JEFFERSON CITY - State Rep. Belinda Harris, D-Hillsboro, is the type of person the broadband initiative of the governor and federal government was designed to help.
Sparse population and geographic barriers provide little financial incentive for private companies to run broadband lines into Harris' home. With few alternatives, Hillsboro residents such as Harris have turned to high-cost satellite providers for Internet access.
For the most basic service, Harris pays close to $50 a month for satellite-provided Internet. A constituent who works in medical records pays $160 for the high-speed connection required for her job, Harris said.
Hillsboro seems an ideal place to use federal stimulus funds set aside to bring broadband into hard to reach rural areas of Missouri. However, the first application the governor's office is pursuing would target an area of northwest Missouri, already somewhat covered by private broadband providers.
Sho-Me Technologies has applied for $25 million in state matching funds to lay 2,500 miles of new fiber-optic cable. Sho-Me Technologies is a subsidiary of Sho-Me Power, a company based out of Marshfield that provides power to nine rural electric cooperatives.
A portion of the proposed lines would overlap with existing fiber, causing concern within the telecommunications industry of a state funded competitor.
"We do perceive that as a competitive overlay," said Max Huffman, chief operating officer for Missouri Network Alliance, a telecommunications company that serves a portion of the area where the proposed cable would be laid. The Missouri Network Alliance has provided service for the area for ten years, Huffman said, describing it as "nicely covered."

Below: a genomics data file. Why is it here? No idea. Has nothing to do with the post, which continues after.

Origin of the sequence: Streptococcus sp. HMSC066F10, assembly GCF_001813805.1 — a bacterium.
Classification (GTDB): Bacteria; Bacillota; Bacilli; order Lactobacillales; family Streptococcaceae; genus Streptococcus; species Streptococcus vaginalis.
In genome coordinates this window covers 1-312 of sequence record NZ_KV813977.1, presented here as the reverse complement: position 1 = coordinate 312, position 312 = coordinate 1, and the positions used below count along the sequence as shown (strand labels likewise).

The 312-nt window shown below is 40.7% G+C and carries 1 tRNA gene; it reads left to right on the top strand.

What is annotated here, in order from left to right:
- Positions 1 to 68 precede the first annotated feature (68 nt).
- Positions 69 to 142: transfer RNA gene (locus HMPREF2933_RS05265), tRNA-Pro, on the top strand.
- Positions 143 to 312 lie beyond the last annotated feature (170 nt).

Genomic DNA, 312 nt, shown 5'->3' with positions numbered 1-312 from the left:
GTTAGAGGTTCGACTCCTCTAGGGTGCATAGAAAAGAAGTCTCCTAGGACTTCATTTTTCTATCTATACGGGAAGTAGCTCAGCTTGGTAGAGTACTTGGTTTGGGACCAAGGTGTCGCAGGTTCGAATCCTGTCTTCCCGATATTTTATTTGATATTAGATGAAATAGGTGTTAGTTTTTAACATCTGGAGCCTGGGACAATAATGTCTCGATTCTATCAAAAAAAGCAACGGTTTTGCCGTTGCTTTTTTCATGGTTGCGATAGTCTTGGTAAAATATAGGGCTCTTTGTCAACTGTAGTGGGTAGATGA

Sho-Me Technologies managers argue the new cable as an opportunity rather than competition.
Current fibers may not be able to handle future consumer needs, said Sho-Me administration manager Jerry Hartman. The proposed fibers would only enhance what is currently available, Hartman said adding that the new fiber would be available for use to the telecommunication companies.
In testimony before a joint House-Senate sub-committee on September 16, Paul Wilson, one of the governor's top advisors, said Democrat Gov. Jay Nixon's overall goal is to make broadband Internet accessible to 95 percent of Missourians within five years. The new fiber will facilitate this goal, Hartman said, providing a backbone for companies that may want to run cable from the proposed lines into people's homes.
Ric Telthorst, president of Missouri Telecommunications Industry Association, wonders why Sho-Me decided to go into an area that already has a "pretty robust network." To reach a goal of 95 percent, money needs to be spent on expanding the network into areas where laying cable presents logistical and financial problems. The association is urging the governor to seek funding for a detailed map of all current lines before approving Sho-Me's application, Telthorst said.
One-third of the capacity from the new lines would be available to companies that want to offer broadband to the local community. Another third will be made available to the state at no cost. Sho-Me will keep the final third for their private use.
A portion of the state's third would be made available to schools and libraries, a program currently overseen by MoreNET, which operates within the UM System. The new cable would lower costs to MoreNET members, said MoreNET executive director Bill Mitchell.
Logistical and financial broadband problems are not unique to rural areas of Missouri.
Jonathan Sessions, managing partner for Columbia's Tech Two computer consulting, said an area of Broadway between Ninth and Tenth streets where new apartments are being built is unable to receive broadband connections from MediaCom because it costs too much to run cable into new area.
It makes no financial sense for Internet providers to run new cable, Sessions said.
Rather than additional cable, Sessions describes a future of wireless signals, citing a technology called Wimax. Functioning as a larger version of a wi-fi connection, Wimax could be attached to existing towers and produce a wireless signal that could be distributed across a sparse area.
This type of connection would be more cost effective than running miles of cable, Sessions said.
Chuck Banks, executive for Jefferson County - the county in which Hillsboro is located - sees the future in a similar manner.
"I used to think whoever got fiber to every home would win," Banks said. Now, however, Banks sees the "winner" as the company that can provide rural areas access wirelessly.
Ironically, broadband-limited Jefferson County is the home county of Missouri's governor.